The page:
Ask Dave-Can Long-Distance Love Work?
My girlfriend and I have dated long distance for two years. Is it odd not to be living together yet?
My girlfriend and I have been in a long-distance relationship for just over two years. I live in Atlanta, GA. She lives in Jacksonville, FL. We're committed and monogamous but have no plans to live together. My friends ask me all the time if we are going to get more serious and live together. It’s a
fair question. I have no answer. Two years into this relationship and I don’t know what the future holds for us.
|We make a point of seeing each other at least every couple of weeks.|
When we’re together, we have a great time. We make a point of seeing each other at least every couple of weeks. I go to see her more due to her business demands. She runs her own business and doesn’t want to leave Florida. I work at a company that has regional offices and I guess I could try to transfer closer to her. But I am more social than my girlfriend, have a ton of friends and don’t want to leave Jacksonville.
This past week, we had a misunderstanding about our next visit. We ended up talking on the phone for two hours and worked it out. But the phone incident was a reminder to me that dating long distance is hard. I have had relationships before and I know those little things blow over easily when you can resolve them face-to-face with your partner.
Is it weird that we aren’t making plans to live together yet? Should I just be happy with what we have? Any advice about managing long-distance relationships would be helpful.
-Lisa in Atlanta
It’s easy to have a telephone misunderstanding when you can’t look into someone’s eyes during a conversation, especially an intimate one. And it’s true that long-distance relationships have well-known cons. Costly phone bills, tiring travel, and occasional loneliness are all par for the (faraway) course. Weekends and intermittent visits can be more pressured than you’d like, with extra emphasis on making the most of the brief time you share. Sometimes, you miss the daily physical affection that’s one of the perks of living together, or at least being nearby.
But long-distance love (LDL) also has pros as well. Distance allows you to really get to know your partner over time before moving in together. It gives you breathing room when you need it. Remember the saying, “Familiarity breeds contempt?”
But whether near or far, relationships are about the connection between two people. When you find a strong romantic connection, even if it’s not conveniently located, then that is perhaps the greatest “pro” of all.
Books like Loving Your Long-Distance Relationship by Stephen Blake reinforce the fact that couples make long-distance relationships work by flexibly rethinking the rules of romantic engagement.
The truth is that all relationships take work. The basics, such as love, good communication, trust, respect,
and flexibility might be especially important for LDL. But more face time doesn’t guarantee success. I think that the success (or failure) of long distance relationships depends completely on the people involved. LDL isn’t for everyone. The more independent-minded might thrive, while those who require attention 24/7 will not.
|It sounds like you and your girlfriend have a good thing going.|
Regardless of what the experts say, you have to decide how happy you can be dating long distance. It sounds like you and your girlfriend have a good thing going. Consider these tips for making your long-distance relationship closer than ever:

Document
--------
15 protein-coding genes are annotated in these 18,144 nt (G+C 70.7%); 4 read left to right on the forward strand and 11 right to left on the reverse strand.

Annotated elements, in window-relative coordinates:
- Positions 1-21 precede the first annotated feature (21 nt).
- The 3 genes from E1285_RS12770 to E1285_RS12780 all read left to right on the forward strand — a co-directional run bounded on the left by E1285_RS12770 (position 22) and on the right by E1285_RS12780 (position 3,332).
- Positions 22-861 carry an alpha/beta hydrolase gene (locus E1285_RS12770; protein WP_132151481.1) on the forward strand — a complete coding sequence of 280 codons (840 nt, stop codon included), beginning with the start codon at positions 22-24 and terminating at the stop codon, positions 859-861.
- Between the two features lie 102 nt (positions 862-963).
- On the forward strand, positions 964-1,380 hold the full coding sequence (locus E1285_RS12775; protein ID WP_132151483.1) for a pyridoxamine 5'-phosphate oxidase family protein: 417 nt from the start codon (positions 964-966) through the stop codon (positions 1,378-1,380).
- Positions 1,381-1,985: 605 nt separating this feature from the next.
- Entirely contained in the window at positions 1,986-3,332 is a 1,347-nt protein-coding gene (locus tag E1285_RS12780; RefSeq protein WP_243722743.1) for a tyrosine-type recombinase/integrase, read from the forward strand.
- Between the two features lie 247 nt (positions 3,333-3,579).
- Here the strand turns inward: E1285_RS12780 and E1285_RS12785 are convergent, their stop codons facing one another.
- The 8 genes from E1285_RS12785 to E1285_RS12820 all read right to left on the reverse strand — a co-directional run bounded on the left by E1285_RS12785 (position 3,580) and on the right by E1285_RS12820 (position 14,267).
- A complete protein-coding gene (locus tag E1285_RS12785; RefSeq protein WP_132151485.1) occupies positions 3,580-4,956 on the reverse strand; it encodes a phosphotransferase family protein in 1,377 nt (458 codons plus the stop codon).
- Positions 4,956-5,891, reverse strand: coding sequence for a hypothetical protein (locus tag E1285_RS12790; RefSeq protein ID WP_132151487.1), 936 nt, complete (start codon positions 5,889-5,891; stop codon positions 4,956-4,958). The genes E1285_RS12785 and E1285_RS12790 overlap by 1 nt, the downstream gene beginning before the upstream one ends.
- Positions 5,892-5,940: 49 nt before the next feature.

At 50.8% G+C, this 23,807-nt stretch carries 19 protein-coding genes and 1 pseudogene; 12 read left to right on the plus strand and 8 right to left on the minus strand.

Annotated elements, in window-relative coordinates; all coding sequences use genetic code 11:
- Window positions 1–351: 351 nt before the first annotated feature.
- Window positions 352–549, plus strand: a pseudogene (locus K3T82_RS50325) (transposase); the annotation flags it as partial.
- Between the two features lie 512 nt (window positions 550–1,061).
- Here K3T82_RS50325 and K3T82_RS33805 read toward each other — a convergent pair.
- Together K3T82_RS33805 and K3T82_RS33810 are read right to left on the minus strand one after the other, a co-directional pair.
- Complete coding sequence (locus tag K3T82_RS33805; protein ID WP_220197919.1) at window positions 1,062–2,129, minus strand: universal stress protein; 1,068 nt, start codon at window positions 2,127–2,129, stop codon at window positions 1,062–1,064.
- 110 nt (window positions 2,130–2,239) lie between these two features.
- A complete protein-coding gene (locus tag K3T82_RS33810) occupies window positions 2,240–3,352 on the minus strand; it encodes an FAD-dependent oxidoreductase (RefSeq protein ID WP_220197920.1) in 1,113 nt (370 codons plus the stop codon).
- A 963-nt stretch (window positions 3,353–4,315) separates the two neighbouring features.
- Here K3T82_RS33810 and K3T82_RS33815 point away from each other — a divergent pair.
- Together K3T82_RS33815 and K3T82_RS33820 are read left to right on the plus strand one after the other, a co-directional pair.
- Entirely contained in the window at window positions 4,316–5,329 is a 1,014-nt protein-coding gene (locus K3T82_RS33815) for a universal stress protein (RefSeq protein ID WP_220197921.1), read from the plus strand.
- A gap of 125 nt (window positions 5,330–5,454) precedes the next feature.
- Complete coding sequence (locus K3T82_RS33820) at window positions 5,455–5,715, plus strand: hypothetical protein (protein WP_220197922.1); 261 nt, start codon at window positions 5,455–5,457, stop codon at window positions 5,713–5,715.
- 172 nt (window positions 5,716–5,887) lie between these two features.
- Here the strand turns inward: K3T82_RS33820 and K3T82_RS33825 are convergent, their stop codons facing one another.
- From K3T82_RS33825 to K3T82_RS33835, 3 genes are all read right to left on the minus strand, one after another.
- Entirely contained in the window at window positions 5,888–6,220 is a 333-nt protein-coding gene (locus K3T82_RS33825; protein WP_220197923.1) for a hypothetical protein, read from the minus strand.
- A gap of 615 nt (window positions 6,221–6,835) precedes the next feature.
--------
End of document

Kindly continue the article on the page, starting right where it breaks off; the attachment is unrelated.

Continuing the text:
Acknowledge the downsides.
Be realistic about the pros and cons of your long distance romance so that you won’t be surprised when there are bumps in the road. As Washingtonian Mary, 38, says, “You have to make peace with occasional feelings of sadness when it feels like you’re saying goodbye over and over again.” Then remind each other how lucky you are to have found love in the first place.
Establish ground rules.
Make sensible rules, such as:
Talk about the future.
- Exert relatively equal effort. Share the cost (both time and money) of travel.
- Be wise about telephone communications. Don’t have intense, serious conversations unless you are face-to-face.
- Make your partner feel secure. Don't ever leave without your next joint plan nailed down.
- Integrate, integrate. Make sure your friends and family know your partner, even if they might not see her very often.
If being together on a daily basis is what both of you want, then begin to strategize ways to make this happen. Will you consider moving closer to her, which will necessitate switching your job? Will she consider new options for her work, such as getting help in her Florida office and opening a new office nearer you? Does it make sense to consider this now, or in a couple of years?
Fight projections and “shoulds.”
I’m sure your friends are trying to help when they ask about your plans to live together. But their comments are not helpful. They imply that something is wrong, or at least not what it should be. There are many paths that a loving relationship can take. Don’t let others dictate what yours should be. A few months (or even years) are no time at all in the big scheme of your life together. Leave open the possibility that you may continue in your relationship as-is for a long time, and that will be good. Relationships with a little bit of distance can be as real and meaningful as a relationship with the girl next door.
Bottom Line: Don’t lose hope. If this relationship is something you both want, you and your girlfriend can weather minor misunderstandings and inconveniences.
Dave Singleton, an award-winning writer and columnist for Match.com since 2003, is the author of two books on dating and relationships. Visit Dave’s website and send your dating questions and comments to him at firstname.lastname@example.org.